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Newsletter July 2016

Market Volatility - Britain's Relationship with the E.u. & the effects of brexit

Now that the decision to exit the E.U. has been made, the next step is to start the actual process. When the E.U. was initially established after WWII, a clause was inserted to address any countries that should want to terminate and exit the agreement in the future. The clause is known as Article 50 and the article establishes the balance of power for divorce talks.  It also lays down the voting rules for deciding how to part ways and sets a two-year deadline on talks that can only be extended by a unanimous decision of the other 27 E.U. countries.

While starting the formal break-up process is in the hands of Britain’s Prime Minister, a decision on how and when to end it would not be. Britain’s departing Prime Minister, David Cameron, did not trigger Article 50 and is leaving it to his successor, much to the annoyance of those in the E.U. who want a fast and efficient break. Only the British government can decide when to invoke Article 50, as it is not designed to oust a country from the E.U.

Immigration has been at the root of contention, as Britain’s net migration stood at 333,000 in 2015, the second highest figure on record and more than three times David Cameron’s 2010 pledge to bring the figure down to the tens of thousands.  Net immigration from E.U. countries, particularly central and eastern European member countries, rose rapidly after their accession to the E.U. in 2004 and more recently when citizens of Bulgaria and Romania acquired the right to work and settle in the U.K.  Only by leaving the E.U. can the government reduce the number of E.U. migrants.

Britain leaving the E.U. is viewed with different consequences by various people. Some believe that Europe needs Britain more than Britain needs Europe. Britain’s economy is the fifth largest in the world, making Britain’s departure more significant than a smaller less productive E.U. member. As a comparison, California has the sixth largest economy worldwide.

With a population of over 500 million throughout the 28 E.U. countries, the United Kingdom represents 12.7% of the E.U.’s total population, one of the larger components making up the E.U. The union was developed as an integral single market through a standardized system of laws that apply to all 28 member countries, thus allowing for the free movement of people, goods, services and capital.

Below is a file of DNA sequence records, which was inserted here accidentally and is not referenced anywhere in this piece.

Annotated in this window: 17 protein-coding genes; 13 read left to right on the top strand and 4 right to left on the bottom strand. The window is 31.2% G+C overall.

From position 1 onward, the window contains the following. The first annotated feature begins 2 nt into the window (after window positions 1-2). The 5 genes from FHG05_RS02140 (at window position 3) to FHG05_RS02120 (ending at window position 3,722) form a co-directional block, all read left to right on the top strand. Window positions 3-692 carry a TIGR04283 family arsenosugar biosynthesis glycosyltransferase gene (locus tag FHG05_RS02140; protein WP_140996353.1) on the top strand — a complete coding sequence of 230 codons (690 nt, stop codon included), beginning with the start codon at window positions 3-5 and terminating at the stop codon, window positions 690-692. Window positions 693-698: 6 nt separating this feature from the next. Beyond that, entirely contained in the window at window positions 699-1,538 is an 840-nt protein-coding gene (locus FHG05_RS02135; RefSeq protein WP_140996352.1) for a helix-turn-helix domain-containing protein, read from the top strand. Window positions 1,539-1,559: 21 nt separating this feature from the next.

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On a global scale, the E.U. covers over 7% of the world population, made up of distinctive cultures and languages, all sharing the same financial and trade laws. The British approval to exit the E.U. is the catalyst for the end of European cohesion and a symbolic rejection of the status quo throughout Europe. International companies and multinationals may now be less eager to expand or hire in the U.K. as the uncertainty of the E.U. detachment unfolds.

Britain has been at odds with the E.U. before, when the euro was introduced to world financial markets in January 1999. The country had then decided not to adopt the single currency and remain with its centuries-established pound. The British pound reached a high for the year versus the U.S. dollar on the day before the referendum vote, in anticipation of a vote to remain in the E.U. However, the pound quickly reversed and fell to a 30-year low once the results showed that the vote to leave was intact.

Before the E.U., Britain had one of the weakest economies in Europe.  Many argue that the E.U. actually helped propel the U.K. to one of the largest and strongest economies of the 28-member E.U. countries. Its annual growth in prosperity has improved from bottom of the league, among the G7 leading economies before it joined the European Economic Community, to top spot in the 43 years after 1973.

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For decades, Britain’s debt carried the highest credit ratings while several E.U. members were rated as junk. Britain has actually added credibility and structure to the E.U. through its sophisticated and established financial industry. Over the years, London has grown to be recognized as a critical financial center facilitating credit and banking transactions throughout Europe.

Throughout Europe and the international financial markets, London is known as a key financial center, employing tens of thousands of financial industry professionals from banks all over the world. With E.U. membership in question, several banks are already making preparations to shift employees out of Britain to other European financial cities such as Dublin, Paris and Frankfurt. The logistical and financial burden may prove to be incredibly costly for both employees and banks once the exodus is set in motion.

Financial industry employees have been migrating between E.U. countries easily with so-called “passporting” rights, which allow non-British residents to work and operate in the country. Lawyers advising the financial industry in the E.U. have warned that the passporting rights they rely upon could be partially or entirely abolished depending on the outcome of negotiations over the U.K.’s exit from the E.U.

Britain’s departure also marks the E.U. losing its largest military spender, a U.N. Security Council seat, and the E.U.’s second biggest economy. With France and German elections approaching next year, both countries are reluctant to expose the deep divisions among their citizens as well as be pressured to institute a similar referendum vote as Britain’s and with a similar outcome.

Sources: Eurostat, europa.eu